Sufficiency of security is determined by considering all possible creditors’ claims and interest payable.

As a rule the debtor and the creditor come to a settlement prior to applying to the court. In accordance with the Civil Code of the Russian Federation, one of the types of security form may be surety commitment and bank guarantee. The provision herewith should specify that it is granted as security of execution of any judgment which ultimately may be imposed by a court having jurisdiction to consider the merits of the case.

In case the debtor and the creditor failed to come to a settlement with regard to the form and sufficiency of security, it is determined by the court. The amount of security herewith should not exceed value of distrained property. Also, after the security transfer the debtor is entitled to petition the court for decrease, alteration or cancellation of security. Article 391 of RF MSC emphasizes that the debtor’s petition for release and provision of security cannot be considered as confession of guilt and acknowledgement of liabilities to creditors.

Since the Russian Federation has ratified the International Convention Relating to the Arrest of Sea-Going Ships of 1952, its provisions are respectively enforced by Russian courts at ship release. Thus, pursuant to Article 7 of the Convention there are two cases provided, when the court which had executed conservatory attachment determined the term for filing the claim in another court.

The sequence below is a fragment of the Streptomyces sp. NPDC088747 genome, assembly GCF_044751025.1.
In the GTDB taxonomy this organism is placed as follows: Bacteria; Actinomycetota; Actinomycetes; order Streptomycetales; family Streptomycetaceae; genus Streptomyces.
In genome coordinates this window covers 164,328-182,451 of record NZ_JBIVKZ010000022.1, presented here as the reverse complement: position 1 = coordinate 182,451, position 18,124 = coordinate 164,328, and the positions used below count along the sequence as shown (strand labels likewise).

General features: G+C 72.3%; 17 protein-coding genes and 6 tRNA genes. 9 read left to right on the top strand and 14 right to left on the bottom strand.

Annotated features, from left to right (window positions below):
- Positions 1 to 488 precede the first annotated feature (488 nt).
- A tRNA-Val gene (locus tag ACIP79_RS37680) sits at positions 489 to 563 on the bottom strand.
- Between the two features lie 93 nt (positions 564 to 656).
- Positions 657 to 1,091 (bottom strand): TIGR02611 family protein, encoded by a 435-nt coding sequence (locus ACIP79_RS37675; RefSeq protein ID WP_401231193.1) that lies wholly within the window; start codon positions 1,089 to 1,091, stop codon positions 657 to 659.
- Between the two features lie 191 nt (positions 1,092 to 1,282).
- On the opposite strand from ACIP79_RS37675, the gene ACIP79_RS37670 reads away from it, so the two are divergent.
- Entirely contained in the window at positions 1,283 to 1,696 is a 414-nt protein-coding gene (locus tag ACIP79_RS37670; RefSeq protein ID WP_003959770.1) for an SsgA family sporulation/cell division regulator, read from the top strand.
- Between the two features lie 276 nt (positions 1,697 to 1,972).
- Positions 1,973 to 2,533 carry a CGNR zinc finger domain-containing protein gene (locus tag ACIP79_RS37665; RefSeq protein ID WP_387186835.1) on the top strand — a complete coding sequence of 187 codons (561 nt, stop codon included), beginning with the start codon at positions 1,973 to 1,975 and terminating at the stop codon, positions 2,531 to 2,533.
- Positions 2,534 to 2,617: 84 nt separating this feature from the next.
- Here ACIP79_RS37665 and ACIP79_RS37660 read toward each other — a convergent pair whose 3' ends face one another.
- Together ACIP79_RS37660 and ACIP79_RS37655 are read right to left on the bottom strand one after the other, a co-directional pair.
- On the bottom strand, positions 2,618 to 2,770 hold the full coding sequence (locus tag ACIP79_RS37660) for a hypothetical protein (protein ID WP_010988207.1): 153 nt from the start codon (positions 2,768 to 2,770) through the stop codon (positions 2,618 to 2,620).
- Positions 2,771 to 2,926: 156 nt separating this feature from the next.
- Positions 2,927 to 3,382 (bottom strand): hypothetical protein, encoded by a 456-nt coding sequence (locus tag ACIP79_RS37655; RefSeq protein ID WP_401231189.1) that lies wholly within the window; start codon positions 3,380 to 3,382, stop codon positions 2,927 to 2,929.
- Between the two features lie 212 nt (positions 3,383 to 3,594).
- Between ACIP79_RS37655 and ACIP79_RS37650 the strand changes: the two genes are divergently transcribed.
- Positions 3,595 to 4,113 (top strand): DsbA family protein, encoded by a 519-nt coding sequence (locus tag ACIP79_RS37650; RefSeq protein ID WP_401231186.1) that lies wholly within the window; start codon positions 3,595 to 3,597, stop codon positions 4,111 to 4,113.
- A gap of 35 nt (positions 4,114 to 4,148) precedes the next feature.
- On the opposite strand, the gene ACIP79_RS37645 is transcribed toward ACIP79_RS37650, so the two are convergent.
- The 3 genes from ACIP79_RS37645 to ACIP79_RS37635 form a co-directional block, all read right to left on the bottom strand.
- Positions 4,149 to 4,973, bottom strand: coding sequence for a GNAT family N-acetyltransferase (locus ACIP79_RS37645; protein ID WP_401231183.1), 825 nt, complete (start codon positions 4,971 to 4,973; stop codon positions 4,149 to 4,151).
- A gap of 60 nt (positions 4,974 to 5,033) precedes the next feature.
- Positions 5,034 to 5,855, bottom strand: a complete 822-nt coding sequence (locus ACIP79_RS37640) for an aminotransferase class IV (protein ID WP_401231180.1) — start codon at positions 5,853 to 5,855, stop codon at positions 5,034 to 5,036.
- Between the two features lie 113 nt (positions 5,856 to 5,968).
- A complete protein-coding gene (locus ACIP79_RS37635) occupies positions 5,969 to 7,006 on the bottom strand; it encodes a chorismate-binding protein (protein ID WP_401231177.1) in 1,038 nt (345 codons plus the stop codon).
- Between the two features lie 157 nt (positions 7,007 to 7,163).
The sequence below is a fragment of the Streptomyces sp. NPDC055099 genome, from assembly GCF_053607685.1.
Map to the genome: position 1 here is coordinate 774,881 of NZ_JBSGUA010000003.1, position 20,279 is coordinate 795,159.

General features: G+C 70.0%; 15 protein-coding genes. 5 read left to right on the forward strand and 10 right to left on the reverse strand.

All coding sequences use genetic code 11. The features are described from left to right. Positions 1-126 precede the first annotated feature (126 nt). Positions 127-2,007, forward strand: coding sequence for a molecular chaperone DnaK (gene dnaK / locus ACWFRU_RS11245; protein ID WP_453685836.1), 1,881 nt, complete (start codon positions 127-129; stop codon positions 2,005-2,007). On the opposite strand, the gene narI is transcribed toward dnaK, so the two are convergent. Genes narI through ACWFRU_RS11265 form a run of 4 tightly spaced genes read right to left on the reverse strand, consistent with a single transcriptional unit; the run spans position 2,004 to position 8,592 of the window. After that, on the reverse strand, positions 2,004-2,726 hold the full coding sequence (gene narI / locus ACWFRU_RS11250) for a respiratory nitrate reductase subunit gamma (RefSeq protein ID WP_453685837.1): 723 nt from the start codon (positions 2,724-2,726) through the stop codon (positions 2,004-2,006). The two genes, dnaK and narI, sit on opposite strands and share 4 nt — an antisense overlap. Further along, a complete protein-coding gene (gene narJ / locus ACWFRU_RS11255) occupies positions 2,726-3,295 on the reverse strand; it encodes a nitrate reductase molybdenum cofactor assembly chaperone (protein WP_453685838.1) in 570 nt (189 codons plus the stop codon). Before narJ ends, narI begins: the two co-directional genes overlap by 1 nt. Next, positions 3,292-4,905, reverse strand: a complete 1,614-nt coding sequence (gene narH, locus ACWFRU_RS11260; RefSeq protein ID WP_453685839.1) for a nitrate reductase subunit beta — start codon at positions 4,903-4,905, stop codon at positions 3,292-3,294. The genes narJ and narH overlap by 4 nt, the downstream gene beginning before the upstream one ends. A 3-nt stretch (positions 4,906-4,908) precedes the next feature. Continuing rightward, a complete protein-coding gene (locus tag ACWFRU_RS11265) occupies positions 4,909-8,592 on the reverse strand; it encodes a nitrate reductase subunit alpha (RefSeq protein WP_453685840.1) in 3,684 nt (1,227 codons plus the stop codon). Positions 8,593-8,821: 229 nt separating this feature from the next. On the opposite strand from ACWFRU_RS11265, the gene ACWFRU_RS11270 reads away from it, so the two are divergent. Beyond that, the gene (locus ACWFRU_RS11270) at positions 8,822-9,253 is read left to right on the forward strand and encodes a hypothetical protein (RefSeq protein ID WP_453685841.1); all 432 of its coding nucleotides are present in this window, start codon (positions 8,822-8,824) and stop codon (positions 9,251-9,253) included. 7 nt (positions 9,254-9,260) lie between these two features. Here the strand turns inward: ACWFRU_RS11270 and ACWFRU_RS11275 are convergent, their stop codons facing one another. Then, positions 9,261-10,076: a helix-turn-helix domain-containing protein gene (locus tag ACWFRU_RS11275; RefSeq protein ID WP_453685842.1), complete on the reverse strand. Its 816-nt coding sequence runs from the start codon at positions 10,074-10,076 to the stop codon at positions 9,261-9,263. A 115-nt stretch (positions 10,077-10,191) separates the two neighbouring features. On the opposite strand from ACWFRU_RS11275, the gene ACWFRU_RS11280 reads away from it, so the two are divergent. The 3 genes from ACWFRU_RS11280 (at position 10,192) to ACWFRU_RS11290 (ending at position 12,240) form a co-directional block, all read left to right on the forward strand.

First, the court establishes the term within which the person having claim against the debtor should file the claim in the competent court. Next, if the parties have agreed to refer the dispute to a specific court or an arbitration (commercial) court for resolution, the court which has put a lien on the ship is entitled to establish the term within which the person having the claim may bring a suit.

In both cases the defendant is entitled to petition the court for the ship release or security or other guarantee if the suit has not been brought within the established term.

The ship arrest also may be cancelled upon the petition of the claimant if the parties have reached reconciliation. [6]

 

This article is only an overview of ship release topics and procedures in Russia. For concrete up-to date legal advice please do not hesitate to contact our offices at the coordinates provided in the website and letterhead.

Natalia G. Prisekina, Anton О. Iuzhhanin.

© Russin & Vecchi, L.L.C. International Legal Counsellors

[1] As amended on July 13, 2015;
[2] Web-link http://www.shiparrested.com/ship-arrest-in-the-russian-federation.html;
[3] Ruling of the Federal Arbitration (Commercial) Court of the Far Eastern District, case №A51-1943/2011, December 03, 2012;
[4] Federal Law on № 27-FZ of October 26, 2002 “On Insolvency (Bankruptcy)”;
[5] Ruling of the Supreme Arbitration (Commercial) Court, case №A51-1943/2011, August 05, 2013;[6] Clause 14 of Information letter of Presidium of the Supreme Arbitration (Commercial) Court №78.